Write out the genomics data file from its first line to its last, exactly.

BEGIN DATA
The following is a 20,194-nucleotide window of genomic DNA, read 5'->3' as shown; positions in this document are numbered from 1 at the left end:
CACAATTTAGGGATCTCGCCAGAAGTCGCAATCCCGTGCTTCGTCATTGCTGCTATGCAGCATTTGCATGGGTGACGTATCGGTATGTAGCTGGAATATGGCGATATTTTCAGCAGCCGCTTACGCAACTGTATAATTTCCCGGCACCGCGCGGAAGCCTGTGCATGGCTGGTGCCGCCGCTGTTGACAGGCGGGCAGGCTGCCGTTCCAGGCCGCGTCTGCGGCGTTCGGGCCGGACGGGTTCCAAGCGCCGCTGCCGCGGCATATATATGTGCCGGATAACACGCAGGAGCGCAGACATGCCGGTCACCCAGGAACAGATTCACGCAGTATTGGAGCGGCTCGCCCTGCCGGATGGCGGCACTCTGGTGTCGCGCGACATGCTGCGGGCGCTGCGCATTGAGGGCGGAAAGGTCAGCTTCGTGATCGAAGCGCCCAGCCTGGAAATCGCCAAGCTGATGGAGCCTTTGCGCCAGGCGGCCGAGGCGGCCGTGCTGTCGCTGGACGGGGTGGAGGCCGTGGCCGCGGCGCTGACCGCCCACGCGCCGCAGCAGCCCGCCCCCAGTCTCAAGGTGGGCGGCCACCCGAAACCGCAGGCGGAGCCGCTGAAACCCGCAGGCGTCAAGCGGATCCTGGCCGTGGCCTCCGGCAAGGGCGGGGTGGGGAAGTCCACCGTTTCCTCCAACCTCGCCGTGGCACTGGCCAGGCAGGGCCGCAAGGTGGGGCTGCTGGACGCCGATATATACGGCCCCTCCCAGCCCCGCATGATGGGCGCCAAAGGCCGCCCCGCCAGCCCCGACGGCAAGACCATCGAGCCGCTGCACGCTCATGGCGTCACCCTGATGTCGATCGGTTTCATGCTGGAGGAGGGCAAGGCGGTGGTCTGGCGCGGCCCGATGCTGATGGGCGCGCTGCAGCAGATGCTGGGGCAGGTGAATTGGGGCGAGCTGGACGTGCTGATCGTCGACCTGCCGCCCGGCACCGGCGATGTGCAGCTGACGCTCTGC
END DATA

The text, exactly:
The following is a 20,194-nucleotide window of genomic DNA, read 5'->3' as shown; positions in this document are numbered from 1 at the left end:
CACAATTTAGGGATCTCGCCAGAAGTCGCAATCCCGTGCTTCGTCATTGCTGCTATGCAGCATTTGCATGGGTGACGTATCGGTATGTAGCTGGAATATGGCGATATTTTCAGCAGCCGCTTACGCAACTGTATAATTTCCCGGCACCGCGCGGAAGCCTGTGCATGGCTGGTGCCGCCGCTGTTGACAGGCGGGCAGGCTGCCGTTCCAGGCCGCGTCTGCGGCGTTCGGGCCGGACGGGTTCCAAGCGCCGCTGCCGCGGCATATATATGTGCCGGATAACACGCAGGAGCGCAGACATGCCGGTCACCCAGGAACAGATTCACGCAGTATTGGAGCGGCTCGCCCTGCCGGATGGCGGCACTCTGGTGTCGCGCGACATGCTGCGGGCGCTGCGCATTGAGGGCGGAAAGGTCAGCTTCGTGATCGAAGCGCCCAGCCTGGAAATCGCCAAGCTGATGGAGCCTTTGCGCCAGGCGGCCGAGGCGGCCGTGCTGTCGCTGGACGGGGTGGAGGCCGTGGCCGCGGCGCTGACCGCCCACGCGCCGCAGCAGCCCGCCCCCAGTCTCAAGGTGGGCGGCCACCCGAAACCGCAGGCGGAGCCGCTGAAACCCGCAGGCGTCAAGCGGATCCTGGCCGTGGCCTCCGGCAAGGGCGGGGTGGGGAAGTCCACCGTTTCCTCCAACCTCGCCGTGGCACTGGCCAGGCAGGGCCGCAAGGTGGGGCTGCTGGACGCCGATATATACGGCCCCTCCCAGCCCCGCATGATGGGCGCCAAAGGCCGCCCCGCCAGCCCCGACGGCAAGACCATCGAGCCGCTGCACGCTCATGGCGTCACCCTGATGTCGATCGGTTTCATGCTGGAGGAGGGCAAGGCGGTGGTCTGGCGCGGCCCGATGCTGATGGGCGCGCTGCAGCAGATGCTGGGGCAGGTGAATTGGGGCGAGCTGGACGTGCTGATCGTCGACCTGCCGCCCGGCACCGGCGATGTGCAGCTGACGCTCTGC